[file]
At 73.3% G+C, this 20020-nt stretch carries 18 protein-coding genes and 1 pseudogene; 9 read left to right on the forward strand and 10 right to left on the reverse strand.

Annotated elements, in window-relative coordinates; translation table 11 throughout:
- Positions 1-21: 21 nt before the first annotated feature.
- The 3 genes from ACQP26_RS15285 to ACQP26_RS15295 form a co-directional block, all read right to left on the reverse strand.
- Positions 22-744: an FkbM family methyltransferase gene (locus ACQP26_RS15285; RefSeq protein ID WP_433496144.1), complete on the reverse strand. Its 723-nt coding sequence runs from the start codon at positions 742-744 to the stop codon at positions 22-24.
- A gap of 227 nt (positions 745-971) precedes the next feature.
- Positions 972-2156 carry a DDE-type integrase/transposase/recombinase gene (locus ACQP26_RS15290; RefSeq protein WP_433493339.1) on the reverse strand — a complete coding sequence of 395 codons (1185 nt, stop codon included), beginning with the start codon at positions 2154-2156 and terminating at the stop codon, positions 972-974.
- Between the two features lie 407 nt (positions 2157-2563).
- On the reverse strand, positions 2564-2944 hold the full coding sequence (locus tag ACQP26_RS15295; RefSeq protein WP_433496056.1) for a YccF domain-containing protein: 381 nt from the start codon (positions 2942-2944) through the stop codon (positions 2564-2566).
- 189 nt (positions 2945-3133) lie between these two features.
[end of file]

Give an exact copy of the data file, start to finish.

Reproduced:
At 73.3% G+C, this 20020-nt stretch carries 18 protein-coding genes and 1 pseudogene; 9 read left to right on the forward strand and 10 right to left on the reverse strand.

Annotated elements, in window-relative coordinates; translation table 11 throughout:
- Positions 1-21: 21 nt before the first annotated feature.
- The 3 genes from ACQP26_RS15285 to ACQP26_RS15295 form a co-directional block, all read right to left on the reverse strand.
- Positions 22-744: an FkbM family methyltransferase gene (locus ACQP26_RS15285; RefSeq protein ID WP_433496144.1), complete on the reverse strand. Its 723-nt coding sequence runs from the start codon at positions 742-744 to the stop codon at positions 22-24.
- A gap of 227 nt (positions 745-971) precedes the next feature.
- Positions 972-2156 carry a DDE-type integrase/transposase/recombinase gene (locus ACQP26_RS15290; RefSeq protein WP_433493339.1) on the reverse strand — a complete coding sequence of 395 codons (1185 nt, stop codon included), beginning with the start codon at positions 2154-2156 and terminating at the stop codon, positions 972-974.
- Between the two features lie 407 nt (positions 2157-2563).
- On the reverse strand, positions 2564-2944 hold the full coding sequence (locus tag ACQP26_RS15295; RefSeq protein WP_433496056.1) for a YccF domain-containing protein: 381 nt from the start codon (positions 2942-2944) through the stop codon (positions 2564-2566).
- 189 nt (positions 2945-3133) lie between these two features.